Equally as important to the rest, there is another reason as to why fantasy should be taught in school which comes from an article written by Bret Stetka. He explains that experiments were conducted by giving people different articles about different characters in Harry Potter. The goal was to see if this would affect the subject’s attitudes. The experiment was based on the fact that some people feel as though they don’t belong. In Harry Potter muggles aren’t respected in the wizard world. Half-bloods or mud-bloods aren’t accepted in either worlds and feel as though they don’t belong. However Harry, a full wizard raised by muggles, Hermione, a mud-blood, and Ron, a full wizard raised by wizards, are all friends. Their friendship goes against what some think should be but they don’t care because they enjoy eachothers company. Children, especially teens can connect to this because they are searching for where they truly belong, Which is why this is an excellent lesson for young school children to learn. The conclusion of the experiment showed that reading Harry potter can affect children’s views on immigrants and feeling as though they don’t belong. The article says, “ A week after the last session, the children’s attitudes towards out-groups were assessed again. Among those who identified with the Harry Potter character, attitudes toward immigrants were found to be significantly improved in children who’d read passages dealing with prejudice. The attitudes of those who’d read neutral passages hadn’t changed.” (Stetka) This shows that the control group that read parts of the story that had harry buying school supplies hadn’t been affected, but the children that read parts relating to the scene where Draco Malfoy, a pure-blood wizard, calls Hermione a “filthy little Mud-blood.” changed their opinion.

There are many reasons as to why fantasy should be taught in schools but there are also reasons it should not be taught. Harry Potter and The Sorcerer’s Stone has several articles written as to why it shouldn’t be taught. Trisha Tucker wrote an article explaining that the spells used in the stories can make children want to go into witchcraft. She wrote, “But Ron Matthews, the conservative president of the Ventura County Board of Education, called that reasoning ‘hogwash.’ ‘What goes into the mind gets processed,’ he said. ‘It’s endorsing the demons and goblins and witchcraft, and it opens up the floodgates for demon possession’” (Tucker) This shows that teachers believe that children think that everything they read. Tucker then shuts this down by stating, “Most readers of Rowling’s novel — including many Christian readers — interpret the characters’ tutelage in spells and potions as harmless fantasy or as metaphors for the development of wisdom and knowledge.” (Tucker) This shows despite what some may think most readers don’t read the book literally, but in fact analyze the story for deeper meanings.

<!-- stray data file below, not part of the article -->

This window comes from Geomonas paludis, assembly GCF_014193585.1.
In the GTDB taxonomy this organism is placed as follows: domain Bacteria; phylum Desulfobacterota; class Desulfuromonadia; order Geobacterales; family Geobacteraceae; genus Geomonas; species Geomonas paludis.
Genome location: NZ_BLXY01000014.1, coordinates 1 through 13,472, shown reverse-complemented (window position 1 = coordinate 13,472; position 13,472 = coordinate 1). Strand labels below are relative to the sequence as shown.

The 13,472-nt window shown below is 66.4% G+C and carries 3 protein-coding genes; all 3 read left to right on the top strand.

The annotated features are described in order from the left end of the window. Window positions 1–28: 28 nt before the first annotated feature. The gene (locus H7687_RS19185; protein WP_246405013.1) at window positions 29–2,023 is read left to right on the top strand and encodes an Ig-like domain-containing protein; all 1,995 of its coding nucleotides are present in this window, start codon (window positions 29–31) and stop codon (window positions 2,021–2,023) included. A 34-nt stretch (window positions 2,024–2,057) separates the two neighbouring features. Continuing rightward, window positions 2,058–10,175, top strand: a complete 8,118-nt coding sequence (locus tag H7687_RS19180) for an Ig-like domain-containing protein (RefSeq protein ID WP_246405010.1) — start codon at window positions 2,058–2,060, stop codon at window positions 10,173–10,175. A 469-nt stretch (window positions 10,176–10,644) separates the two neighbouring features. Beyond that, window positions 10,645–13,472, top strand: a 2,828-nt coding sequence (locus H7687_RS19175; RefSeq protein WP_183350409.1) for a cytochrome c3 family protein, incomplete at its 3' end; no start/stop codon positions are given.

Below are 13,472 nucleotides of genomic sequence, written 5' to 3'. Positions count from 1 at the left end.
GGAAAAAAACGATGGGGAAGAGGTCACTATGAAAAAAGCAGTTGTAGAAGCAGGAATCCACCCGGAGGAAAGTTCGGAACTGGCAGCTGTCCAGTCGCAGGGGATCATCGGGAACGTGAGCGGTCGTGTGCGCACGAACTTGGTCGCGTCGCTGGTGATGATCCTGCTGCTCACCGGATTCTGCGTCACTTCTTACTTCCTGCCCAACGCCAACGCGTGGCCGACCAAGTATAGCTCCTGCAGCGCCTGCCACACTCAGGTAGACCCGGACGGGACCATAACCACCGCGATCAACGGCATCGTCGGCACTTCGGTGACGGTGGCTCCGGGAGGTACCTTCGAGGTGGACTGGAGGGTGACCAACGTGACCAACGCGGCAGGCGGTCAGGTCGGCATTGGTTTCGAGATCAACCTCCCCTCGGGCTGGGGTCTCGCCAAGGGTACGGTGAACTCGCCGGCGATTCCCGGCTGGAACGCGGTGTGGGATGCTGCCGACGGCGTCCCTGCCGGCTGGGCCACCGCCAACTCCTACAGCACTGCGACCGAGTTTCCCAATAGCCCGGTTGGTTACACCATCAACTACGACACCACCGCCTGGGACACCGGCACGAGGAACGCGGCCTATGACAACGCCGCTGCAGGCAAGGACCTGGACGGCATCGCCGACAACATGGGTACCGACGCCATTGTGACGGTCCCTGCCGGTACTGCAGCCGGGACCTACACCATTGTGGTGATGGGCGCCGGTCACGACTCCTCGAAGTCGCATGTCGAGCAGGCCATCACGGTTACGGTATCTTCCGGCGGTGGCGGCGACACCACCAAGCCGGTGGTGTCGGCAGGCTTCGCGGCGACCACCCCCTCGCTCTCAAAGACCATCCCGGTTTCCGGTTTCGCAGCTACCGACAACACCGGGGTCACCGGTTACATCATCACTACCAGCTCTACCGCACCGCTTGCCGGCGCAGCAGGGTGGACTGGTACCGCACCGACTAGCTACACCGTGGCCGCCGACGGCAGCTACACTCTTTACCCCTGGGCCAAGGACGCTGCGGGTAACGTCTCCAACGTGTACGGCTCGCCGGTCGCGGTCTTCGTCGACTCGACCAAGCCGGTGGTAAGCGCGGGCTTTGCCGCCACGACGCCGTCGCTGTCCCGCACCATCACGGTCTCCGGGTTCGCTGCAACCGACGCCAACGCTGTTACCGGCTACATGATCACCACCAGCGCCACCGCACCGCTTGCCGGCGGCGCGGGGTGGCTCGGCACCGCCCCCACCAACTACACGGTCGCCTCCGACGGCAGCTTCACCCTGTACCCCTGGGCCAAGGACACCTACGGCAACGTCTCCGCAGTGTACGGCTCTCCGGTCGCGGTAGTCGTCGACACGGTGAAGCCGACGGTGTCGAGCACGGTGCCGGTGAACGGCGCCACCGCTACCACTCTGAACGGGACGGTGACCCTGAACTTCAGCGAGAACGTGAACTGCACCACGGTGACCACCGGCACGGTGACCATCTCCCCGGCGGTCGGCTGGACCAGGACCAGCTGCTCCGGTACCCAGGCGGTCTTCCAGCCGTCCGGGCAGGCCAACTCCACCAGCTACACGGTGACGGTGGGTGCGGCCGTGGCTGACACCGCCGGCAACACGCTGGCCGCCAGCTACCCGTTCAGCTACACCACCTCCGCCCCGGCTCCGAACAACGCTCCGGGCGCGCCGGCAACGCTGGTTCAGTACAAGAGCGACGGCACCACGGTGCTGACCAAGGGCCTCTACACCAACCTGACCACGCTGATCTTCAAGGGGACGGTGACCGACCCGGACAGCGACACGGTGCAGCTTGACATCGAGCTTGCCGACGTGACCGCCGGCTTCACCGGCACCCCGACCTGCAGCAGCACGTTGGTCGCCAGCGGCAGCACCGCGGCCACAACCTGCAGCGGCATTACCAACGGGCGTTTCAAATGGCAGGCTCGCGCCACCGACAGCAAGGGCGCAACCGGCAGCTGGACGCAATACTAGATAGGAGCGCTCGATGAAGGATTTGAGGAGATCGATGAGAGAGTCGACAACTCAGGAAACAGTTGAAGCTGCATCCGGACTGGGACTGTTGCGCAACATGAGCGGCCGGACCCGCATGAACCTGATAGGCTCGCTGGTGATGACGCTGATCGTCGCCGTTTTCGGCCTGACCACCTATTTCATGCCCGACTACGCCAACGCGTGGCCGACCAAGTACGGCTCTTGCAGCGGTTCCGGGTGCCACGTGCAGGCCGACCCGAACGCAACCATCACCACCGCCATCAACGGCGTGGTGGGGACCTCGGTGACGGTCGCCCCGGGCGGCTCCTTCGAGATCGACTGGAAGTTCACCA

Another reason they say fantasy shouldn’t be taught in schools is because violence. The authors are known as the Grimm Brothers, and they wrote “The Juniper Tree”. The Juniper Tree is an interpretation of Hansel and Gretel. The story is about a stepmother killing her stepson. The mother then sets up her daughter to make her think she has done it. The father comes home asking about his son but the mother lies about his disappearance. The little boy magically becomes a bird who flies around asking various people for different gifts. At the end the bird goes home and gives the gifts to the father and, sister but, as for the stepmom the bird drops a cement block on her. This story has many forms of violence. You first see violence when the author writes, “‘Take out an apple for yourself.’ And while the little boy was leaning over, the Evil One prompted her, and crash! she slammed down the lid, and his head flew off, falling among the red apples.” (Grimm 191). The violence may scare some children, but there is violence in history. So should history be taught in school? There are no questions about history being taught in schools. Some may argue that history teaches you about the past so that we are educated to not make similar mistakes. However fantasy teaches lessons as well. The story has a happy ending and you see this when it says, “The father and Marlene heard it and went out. Smoke, flames, and fire were rising from the place, and when that was over, the little brother was standing there, and he took his father and Marlene by the hand, and all three were very happy, and they went into the house, sat down at the table, and ate.” (Grimm 197) This shows children that no matter what happens in their life the only thing they can control is their happiness.

In conclusion fantasy is a genre for everyone and teaches universal lessons for all ages. Although there are some reasons as to why it should be removed from lesson plans, there are more reasons as to why it should. Fantasy teaches readers that good wins over evil, forgiveness, not to mention that standing up for friends is okay. Therefore fantasy should remain apart of education for people of all ages.